District hospitals to have permanent doctors – M.O.H.
The Ministry of Health (M.O.H.) is working to address the doctor shortage crisis currently being faced by district hospitals in Samoa.
Interim M.O.H. Director General, Leausa Dr. Take Naseri, told the Samoa Observer in a recent interview that one of the benefits of the National Health Service's merger with the Ministry is that it will strengthen public health outcomes.
He said they are working with the World Bank on a project, which will see the deployment of multi-disciplinary medical teams to be stationed permanently in district hospitals.
“And part of Ministry of Health's strategy is that we now have a coordinated Division of Public Health, where all community health centers all over district hospitals will be under.
“One of the requirements, we are now teaming up with World Bank in the project, is to have multidisciplinary teams to man the district hospitals and this will include a doctor, nurse, district health nurse, midwife and environmental health – they will stay permanently and contracted to run the hospital.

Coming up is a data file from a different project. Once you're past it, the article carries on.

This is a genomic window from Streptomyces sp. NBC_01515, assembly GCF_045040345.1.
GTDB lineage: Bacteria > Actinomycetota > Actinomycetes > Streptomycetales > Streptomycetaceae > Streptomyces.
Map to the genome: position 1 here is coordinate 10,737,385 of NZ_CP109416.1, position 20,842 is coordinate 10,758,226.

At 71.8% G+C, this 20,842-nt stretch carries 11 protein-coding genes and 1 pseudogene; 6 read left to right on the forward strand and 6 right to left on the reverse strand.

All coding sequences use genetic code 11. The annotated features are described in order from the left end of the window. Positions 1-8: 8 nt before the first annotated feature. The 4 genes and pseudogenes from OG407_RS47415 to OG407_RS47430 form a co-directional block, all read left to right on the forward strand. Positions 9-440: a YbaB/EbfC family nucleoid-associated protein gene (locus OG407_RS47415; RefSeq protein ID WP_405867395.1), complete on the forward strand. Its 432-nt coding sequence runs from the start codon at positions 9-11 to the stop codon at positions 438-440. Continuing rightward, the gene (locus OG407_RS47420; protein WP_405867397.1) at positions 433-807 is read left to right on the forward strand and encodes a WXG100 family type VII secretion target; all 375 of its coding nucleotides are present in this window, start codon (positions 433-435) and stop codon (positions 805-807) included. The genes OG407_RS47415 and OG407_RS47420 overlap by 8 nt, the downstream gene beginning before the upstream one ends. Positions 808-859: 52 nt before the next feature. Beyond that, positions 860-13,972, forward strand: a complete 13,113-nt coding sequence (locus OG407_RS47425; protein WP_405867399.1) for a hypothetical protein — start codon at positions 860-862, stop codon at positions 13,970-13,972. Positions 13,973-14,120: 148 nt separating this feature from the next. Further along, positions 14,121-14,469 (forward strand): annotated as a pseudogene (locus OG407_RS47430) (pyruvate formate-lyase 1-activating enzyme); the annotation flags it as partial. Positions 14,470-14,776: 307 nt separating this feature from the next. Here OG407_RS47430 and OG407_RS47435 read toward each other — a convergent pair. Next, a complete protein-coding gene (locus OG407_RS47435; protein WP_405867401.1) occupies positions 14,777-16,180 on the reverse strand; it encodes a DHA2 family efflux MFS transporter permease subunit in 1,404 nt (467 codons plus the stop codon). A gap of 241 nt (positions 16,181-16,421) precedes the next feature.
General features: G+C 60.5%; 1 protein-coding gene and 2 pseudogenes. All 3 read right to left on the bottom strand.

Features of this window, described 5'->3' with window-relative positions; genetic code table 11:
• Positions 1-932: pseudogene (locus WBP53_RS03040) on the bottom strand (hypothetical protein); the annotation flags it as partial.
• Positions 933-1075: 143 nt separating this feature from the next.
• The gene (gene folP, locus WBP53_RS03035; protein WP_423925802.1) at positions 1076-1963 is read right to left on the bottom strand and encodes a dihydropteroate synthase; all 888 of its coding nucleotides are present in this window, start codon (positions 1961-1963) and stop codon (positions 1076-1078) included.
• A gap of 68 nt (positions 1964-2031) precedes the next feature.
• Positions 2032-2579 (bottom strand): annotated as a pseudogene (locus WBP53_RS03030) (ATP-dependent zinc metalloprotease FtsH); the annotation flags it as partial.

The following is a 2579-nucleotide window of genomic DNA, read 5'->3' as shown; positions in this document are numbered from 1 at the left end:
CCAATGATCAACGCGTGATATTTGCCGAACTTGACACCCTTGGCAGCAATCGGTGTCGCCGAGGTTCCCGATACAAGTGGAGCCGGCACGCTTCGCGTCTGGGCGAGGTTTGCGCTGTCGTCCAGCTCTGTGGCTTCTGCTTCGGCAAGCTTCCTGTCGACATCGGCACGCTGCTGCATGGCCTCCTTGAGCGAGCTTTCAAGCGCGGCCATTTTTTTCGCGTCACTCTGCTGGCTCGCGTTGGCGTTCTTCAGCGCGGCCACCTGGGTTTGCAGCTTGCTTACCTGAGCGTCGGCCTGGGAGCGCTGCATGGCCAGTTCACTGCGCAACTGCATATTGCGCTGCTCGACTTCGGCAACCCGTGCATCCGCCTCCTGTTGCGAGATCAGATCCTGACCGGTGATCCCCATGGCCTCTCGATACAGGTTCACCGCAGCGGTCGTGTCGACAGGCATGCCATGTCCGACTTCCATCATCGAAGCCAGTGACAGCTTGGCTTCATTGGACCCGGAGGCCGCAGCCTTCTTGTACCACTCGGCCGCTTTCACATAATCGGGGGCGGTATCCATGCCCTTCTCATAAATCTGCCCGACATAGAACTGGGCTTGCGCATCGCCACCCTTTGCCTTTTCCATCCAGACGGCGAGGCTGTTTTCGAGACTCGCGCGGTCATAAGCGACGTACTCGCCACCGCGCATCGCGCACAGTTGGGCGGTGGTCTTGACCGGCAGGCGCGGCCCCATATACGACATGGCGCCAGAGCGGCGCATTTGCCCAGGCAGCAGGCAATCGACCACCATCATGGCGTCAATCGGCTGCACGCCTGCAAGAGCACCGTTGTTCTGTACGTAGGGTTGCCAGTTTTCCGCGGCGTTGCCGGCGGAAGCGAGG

“We are working on it now, and we are very grateful to the World Bank for offering their assistance, through the staffing and start off and also with the infrastructure. We are hoping this change will begin this year,” he said.
Leausa also took the opportunity to respond to a story titled "Lack of doctors led to misdiagnosis – mother alleges", which this newspaper published in the Thursday, April 25, 2019 edition. The story was based on the testimony of a mother from Siumu village, who blamed the lack of doctors in district hospitals for a nurse "misdiagnosing" her baby.
He said it is his opinion that there was no misdiagnosis and the nurses did their job to the best of their capability.
“If you look at the history, it has been such a long time since there were no doctors in district hospitals. We have been trying to contract doctors to go once or twice a week, but they don’t stay there they come back so maybe these cases happen in the weekend.
“In my own opinion there was no misdiagnosis, the nurses have done their job at the best of their capabilities which was not a misdiagnosis, and it was just a case where the patient could not respond to the oral antibiotic treatment.
“Pneumonia is not something that happens acutely it builds up slowly," he added.